In a post on his Truth Social platform, Trump said his “lawyers and representatives fully cooperated prior to the search” and that government officials “could have whatever they wanted, whenever they wanted, if we had it.”

FBI and Department of Justice guidelines warn against discussing ongoing investigations, both to protect the integrity of the investigation and to avoid unfairly defaming someone who is being investigated but is ultimately not charged. This is particularly true in the case of search warrants, where supporting court documents are routinely kept secret during investigations.

In this case, however, Garland cited the fact that Trump himself had provided the first public confirmation of the FBI search “as is his right.” The Justice Department also said in its new filing that disclosing information about it now would not affect the functioning of the court.

Even so, in a hastily planned public statement issued at the Justice Department, Garland appeared to acknowledge the unusual nature of the Department’s request, as he declined to answer questions or provide significant details about the FBI’s investigation.

“Much of our work is, of necessity, done in camera. We’re doing this to protect the constitutional rights of all Americans and the integrity of our investigations,” he said. “Federal law, longstanding departmental rules, and our ethical obligations prevent me from providing further details on the basis of the search at this time.”

The Justice Department under Garland has been wary of public statements about politically charged investigations or confirmation of the extent to which it could probe Trump as part of a broader probe into the Jan. 6 riots at the U.S. Capitol and efforts to quash the findings of the 2020 election.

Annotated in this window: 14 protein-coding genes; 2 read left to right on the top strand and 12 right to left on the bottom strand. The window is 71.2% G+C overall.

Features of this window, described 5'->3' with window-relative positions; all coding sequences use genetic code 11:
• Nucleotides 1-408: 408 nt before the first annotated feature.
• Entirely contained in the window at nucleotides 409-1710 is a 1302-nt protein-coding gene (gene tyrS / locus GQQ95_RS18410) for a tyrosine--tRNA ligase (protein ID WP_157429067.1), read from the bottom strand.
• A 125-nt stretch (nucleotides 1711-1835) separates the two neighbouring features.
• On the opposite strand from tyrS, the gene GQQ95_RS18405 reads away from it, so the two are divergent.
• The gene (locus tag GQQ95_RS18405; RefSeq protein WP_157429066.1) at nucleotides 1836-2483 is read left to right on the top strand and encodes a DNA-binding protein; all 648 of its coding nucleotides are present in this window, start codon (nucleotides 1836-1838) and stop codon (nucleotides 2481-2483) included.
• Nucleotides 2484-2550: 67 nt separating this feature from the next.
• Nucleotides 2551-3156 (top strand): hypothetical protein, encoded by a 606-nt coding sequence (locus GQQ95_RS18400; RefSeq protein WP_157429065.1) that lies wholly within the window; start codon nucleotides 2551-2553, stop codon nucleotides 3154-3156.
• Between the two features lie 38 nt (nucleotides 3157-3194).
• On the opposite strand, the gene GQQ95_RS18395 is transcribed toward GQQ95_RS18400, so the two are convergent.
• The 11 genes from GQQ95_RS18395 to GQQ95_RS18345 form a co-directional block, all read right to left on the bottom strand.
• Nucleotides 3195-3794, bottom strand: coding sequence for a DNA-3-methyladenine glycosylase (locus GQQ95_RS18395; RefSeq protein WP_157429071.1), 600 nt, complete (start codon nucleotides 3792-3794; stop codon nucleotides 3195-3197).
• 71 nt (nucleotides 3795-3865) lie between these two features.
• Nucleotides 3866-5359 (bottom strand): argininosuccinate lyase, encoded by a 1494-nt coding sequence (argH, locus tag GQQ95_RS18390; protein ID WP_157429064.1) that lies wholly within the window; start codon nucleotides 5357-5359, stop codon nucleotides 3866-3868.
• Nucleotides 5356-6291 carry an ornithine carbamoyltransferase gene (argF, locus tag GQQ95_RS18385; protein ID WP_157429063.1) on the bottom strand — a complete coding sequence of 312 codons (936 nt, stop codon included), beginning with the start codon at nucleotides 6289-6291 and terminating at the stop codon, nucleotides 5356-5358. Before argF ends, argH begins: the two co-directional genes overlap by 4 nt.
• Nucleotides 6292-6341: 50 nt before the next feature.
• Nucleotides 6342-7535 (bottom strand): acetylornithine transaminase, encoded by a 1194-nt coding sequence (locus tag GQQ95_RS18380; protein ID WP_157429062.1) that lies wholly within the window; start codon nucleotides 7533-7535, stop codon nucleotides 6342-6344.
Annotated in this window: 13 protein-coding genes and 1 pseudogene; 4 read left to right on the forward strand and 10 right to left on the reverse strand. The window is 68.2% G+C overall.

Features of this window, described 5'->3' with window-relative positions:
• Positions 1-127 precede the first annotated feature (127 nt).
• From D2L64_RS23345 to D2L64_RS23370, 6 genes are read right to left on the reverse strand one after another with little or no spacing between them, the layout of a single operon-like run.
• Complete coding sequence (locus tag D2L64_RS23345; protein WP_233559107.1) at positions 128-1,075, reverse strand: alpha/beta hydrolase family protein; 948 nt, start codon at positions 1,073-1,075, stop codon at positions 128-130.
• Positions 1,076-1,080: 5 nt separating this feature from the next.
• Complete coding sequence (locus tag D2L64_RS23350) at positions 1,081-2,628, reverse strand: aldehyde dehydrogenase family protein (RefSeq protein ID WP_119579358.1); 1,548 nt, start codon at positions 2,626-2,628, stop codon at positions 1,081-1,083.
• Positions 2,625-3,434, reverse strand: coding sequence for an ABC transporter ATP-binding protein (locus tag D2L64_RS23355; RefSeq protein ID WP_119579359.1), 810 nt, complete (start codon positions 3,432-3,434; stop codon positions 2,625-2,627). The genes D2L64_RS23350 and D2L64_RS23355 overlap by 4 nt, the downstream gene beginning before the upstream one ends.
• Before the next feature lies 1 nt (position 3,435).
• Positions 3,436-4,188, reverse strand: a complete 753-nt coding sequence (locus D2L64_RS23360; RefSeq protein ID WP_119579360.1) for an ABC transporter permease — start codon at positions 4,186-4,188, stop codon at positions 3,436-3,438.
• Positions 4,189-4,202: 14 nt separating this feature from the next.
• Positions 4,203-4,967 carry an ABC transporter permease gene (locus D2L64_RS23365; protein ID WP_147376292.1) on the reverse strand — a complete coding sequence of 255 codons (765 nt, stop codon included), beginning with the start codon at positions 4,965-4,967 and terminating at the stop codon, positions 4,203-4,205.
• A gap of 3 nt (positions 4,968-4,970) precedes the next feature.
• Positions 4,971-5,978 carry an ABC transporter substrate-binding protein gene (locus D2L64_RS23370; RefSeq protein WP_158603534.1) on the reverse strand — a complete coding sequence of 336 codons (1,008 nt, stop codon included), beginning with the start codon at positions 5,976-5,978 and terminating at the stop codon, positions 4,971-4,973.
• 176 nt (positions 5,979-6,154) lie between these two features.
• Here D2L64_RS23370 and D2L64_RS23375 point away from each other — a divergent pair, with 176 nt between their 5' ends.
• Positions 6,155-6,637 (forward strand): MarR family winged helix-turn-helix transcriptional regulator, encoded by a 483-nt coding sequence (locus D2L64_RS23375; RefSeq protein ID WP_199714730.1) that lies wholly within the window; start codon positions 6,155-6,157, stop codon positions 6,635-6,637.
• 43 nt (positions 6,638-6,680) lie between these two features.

The department has sought to avoid interfering in presidential politics, as happened in 2016 when then-FBI Director James Comey made an unusual public statement announcing that the FBI would not pursue criminal charges against Clinton for her dealings with would recommend emails – and when he took the floor again a little over a week before the election to inform Congress that the probe had effectively been reopened due to the discovery of new emails.

The search warrant for Mar-a-Lago, served Monday, was part of an ongoing Justice Department investigation into the discovery of classified White House records seized at Trump’s home in Palm Beach, Fla., earlier this year. The National Archives had asked the department to investigate after saying 15 boxes of records it retrieved from the estate contained secret records. Several federal laws regulate the handling of classified information.

The Attorney General also condemned verbal abuse of FBI and Justice Department employees over the search. Some of Trump’s Republican allies have called for the FBI to be defunded. A large number of Trump supporters have called for the warrant to be released, hoping it would show Trump was unfairly attacked.

“I will not stand by in silence when their integrity is unfairly attacked,” Garland said of federal law enforcement officers, calling them “dedicated, patriotic officers.”

Earlier Thursday, a gunman wearing a body armor attempted to breach a security checkpoint at an FBI field office in Ohio, then fled and was later killed after a standoff with law enforcement. A law enforcement official with knowledge of the matter identified the man as Ricky Shiffer and said he was believed to have been in Washington in the days before the Capitol attack and may have been there on the day it took place.

Associated Press writers Zeke Miller, Lindsay Whitehurst, and Meg Kinnard contributed to this report.

https://www.king5.com/article/news/nation-world/trump-warrant/507-89e45c04-97f9-46c5-9261-ea4a3bcf26c3 Will the Mar-a-Lago warrant be unsealed?

Alley Einstein